Structurally, the basic inconsistency is that . . . the two
Rorschachs are cognitively similar.  From my experience,
alter-personalities are contained within (and break off from)
the major or first personality.  This is not the case with
Bianchi. Ken and Steve appear to be mirror images - one "good"
and the other "bad," like Dr. Jekyll and Mr. Hyde.  This type of
patterning is viable from a literary but not a psychological
point of view.

Later, in 1981, 1 started working full-time in a state prison
after spending 3 years working in a county jail part-time.  In
the prison, I began hearing the tales of convicted felons who
claimed to have fabricated stories prior to trial so as to
create insanity defenses.  Having failed at that goal, they were
now finding those histories of "mental illness" haunting them
when they sought paroles from the Board of Prison Terms.  I also
met rapists who explained to me some of the mental aberrations
they had undergone during their crime sprees, when they acted as
law-abiding citizens by day and rapists at night, being, to a
great degree, unaware of the two lives they were leading until
they were apprehended and confronted with the evidence.  These
seemed to be honest reports of some type of a dissociative
process which only occurred during a limited span of time.


In October, 1981, 1 was called to testify in Los Angeles in the
preliminary hearing for Angelo Buono.  The main issue of debate
was whether or not Bianchi had ever been "really hypnotized,"
since a positive judicial decision on that question would cast
doubt on the reliability of his testimony.  That issue was
easily settled in my mind with the concept that there is no way
to prove any person is in a state of hypnosis, since there is no
universally accepted standard of behavior or objectively
measurable physiological process which is accepted as being
indicative of a hypnotic state of mind.

But the night before I was due in court, I reviewed all the
transcripts of my sessions with Bianchi, as well as the events
mentioned above.  I

Wagner, E., personal communication, February, 1980.
discovered that, in making the original diagnosis of multiple
personality syndrome, I had inadvertently ignored certain items
which, at the time, did not fit into a neat pattern.  This was
not an unusual situation for me in working clinically with
multiple personality syndrome patients, as many times bits of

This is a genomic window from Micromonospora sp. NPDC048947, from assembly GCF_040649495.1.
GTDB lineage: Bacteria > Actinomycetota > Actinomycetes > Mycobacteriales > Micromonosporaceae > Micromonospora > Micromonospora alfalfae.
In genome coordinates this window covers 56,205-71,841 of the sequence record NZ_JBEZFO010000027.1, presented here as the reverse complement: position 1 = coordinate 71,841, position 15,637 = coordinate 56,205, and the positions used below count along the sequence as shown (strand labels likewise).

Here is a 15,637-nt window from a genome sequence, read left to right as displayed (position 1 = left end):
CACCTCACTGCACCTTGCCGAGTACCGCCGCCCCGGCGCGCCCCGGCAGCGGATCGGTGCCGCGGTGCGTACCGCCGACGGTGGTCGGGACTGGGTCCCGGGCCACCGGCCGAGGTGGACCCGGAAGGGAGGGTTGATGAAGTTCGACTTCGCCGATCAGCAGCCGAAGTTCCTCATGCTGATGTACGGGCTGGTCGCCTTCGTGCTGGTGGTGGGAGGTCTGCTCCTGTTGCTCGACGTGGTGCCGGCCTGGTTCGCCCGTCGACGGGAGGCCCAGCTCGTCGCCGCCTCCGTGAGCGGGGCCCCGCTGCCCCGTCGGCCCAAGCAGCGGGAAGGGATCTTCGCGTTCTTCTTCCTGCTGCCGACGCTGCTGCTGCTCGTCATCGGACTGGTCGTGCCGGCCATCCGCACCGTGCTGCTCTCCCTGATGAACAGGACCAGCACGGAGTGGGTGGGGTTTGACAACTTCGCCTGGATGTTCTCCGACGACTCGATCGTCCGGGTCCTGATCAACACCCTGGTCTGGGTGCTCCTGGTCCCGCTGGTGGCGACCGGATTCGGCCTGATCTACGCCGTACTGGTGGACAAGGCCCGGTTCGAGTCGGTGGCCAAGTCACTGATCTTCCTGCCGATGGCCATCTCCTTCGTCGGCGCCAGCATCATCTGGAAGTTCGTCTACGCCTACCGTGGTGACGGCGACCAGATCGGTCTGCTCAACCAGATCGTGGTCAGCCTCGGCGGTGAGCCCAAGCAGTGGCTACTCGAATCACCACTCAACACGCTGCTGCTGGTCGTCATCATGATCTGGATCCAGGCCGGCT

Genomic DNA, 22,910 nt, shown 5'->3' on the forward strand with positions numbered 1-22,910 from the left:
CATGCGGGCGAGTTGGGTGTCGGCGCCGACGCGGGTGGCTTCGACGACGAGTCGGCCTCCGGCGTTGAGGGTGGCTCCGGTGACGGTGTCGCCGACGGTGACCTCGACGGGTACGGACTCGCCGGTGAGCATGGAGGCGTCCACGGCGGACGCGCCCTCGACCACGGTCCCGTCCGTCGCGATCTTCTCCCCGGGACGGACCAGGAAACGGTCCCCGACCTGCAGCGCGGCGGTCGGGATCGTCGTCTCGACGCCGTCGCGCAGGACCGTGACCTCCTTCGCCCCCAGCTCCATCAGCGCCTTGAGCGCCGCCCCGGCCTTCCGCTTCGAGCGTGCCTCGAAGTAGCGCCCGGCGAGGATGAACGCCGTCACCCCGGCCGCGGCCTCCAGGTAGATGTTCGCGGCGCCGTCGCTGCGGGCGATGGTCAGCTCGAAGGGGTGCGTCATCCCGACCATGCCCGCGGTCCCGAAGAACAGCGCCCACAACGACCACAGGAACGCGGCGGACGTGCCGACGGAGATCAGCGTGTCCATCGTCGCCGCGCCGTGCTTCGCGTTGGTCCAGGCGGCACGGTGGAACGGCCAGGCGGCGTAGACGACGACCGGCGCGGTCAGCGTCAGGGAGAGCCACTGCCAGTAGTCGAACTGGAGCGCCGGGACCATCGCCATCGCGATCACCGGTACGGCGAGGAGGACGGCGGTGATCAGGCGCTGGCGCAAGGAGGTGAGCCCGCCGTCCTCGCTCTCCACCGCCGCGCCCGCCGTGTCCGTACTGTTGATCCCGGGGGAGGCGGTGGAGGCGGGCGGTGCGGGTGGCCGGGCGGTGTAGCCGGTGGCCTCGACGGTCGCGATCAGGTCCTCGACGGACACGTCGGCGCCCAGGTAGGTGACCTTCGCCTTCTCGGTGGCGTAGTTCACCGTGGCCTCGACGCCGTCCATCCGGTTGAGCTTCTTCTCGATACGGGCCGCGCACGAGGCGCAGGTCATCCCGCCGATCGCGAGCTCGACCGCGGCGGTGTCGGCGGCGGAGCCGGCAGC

data emerged which could not, at that time, be understood in the
total context.  Further digging into the repressed material
usually clarified the problem and allowed me to fit that piece
of data into the total picture.  This was why I maintained
contact with Bianchi by mail in the first place.  The facts
which I now looked at with more attention, however, fitted a
dissociative disorder, but not what I knew to be the multiple
personality syndrome.

In court, I testified that I had come to a new conclusion
regarding Bianchi's psychiatric diagnosis.  I now believe that,
although he had to have been extremely disturbed to have
committed the lust-murders at all, he did not have multiple
personality syndrome at the time he committed the crimes.  My
new view was that all of the pathological elements we had seen
as "Steve" and "Billy" had existed in Bianchi's mind for years,
but had not "crystallized" into the forms we saw until he was
first hypnotized by Watkins (for "Steve") and Orne (for "Billy")
(I knew that Watkins had testified that be believed Bianchi was
in hypnosis when he first found "Steve" and that Orne had
testified that Bianchi had never been really hypnotized by any
of the examiners, including himself.  While viewing the
videotapes of Bianchi with Orne, I believed that Orne did have
Bianchi in a hypnotic trance, which gave Bianchi a chance to
show his psychopathology in a most dramatic fashion via "Steve'
and "Billy.") I was quite willing to take responsibility for
bringing out "Ken's friend." The Assistant Attorney General
carrying out the cross-examination later told me that Bianchi
said to her, "It was the best way I could think of at the time
to explain to the doctors how my mind was working then." Once
the trial was over, Bianchi no longer needed to explain his
motives to the psychiatrists, so neither "Steve" nor "Billy"
were necessary for him to bring forth.  Ken apparently felt he
had the capacity to deal with the problems in Los Angeles County
completely on his own.

Before I list the factors in this particular case which caused me to
change my original diagnosis, I must emphasize that there is no
typical patient with multiple personality syndrome against which
to match any future patient.  To assume that the presence of
the exact opposite of these listed characteristics would
guarantee the diagnosis of multiple personality syndrome is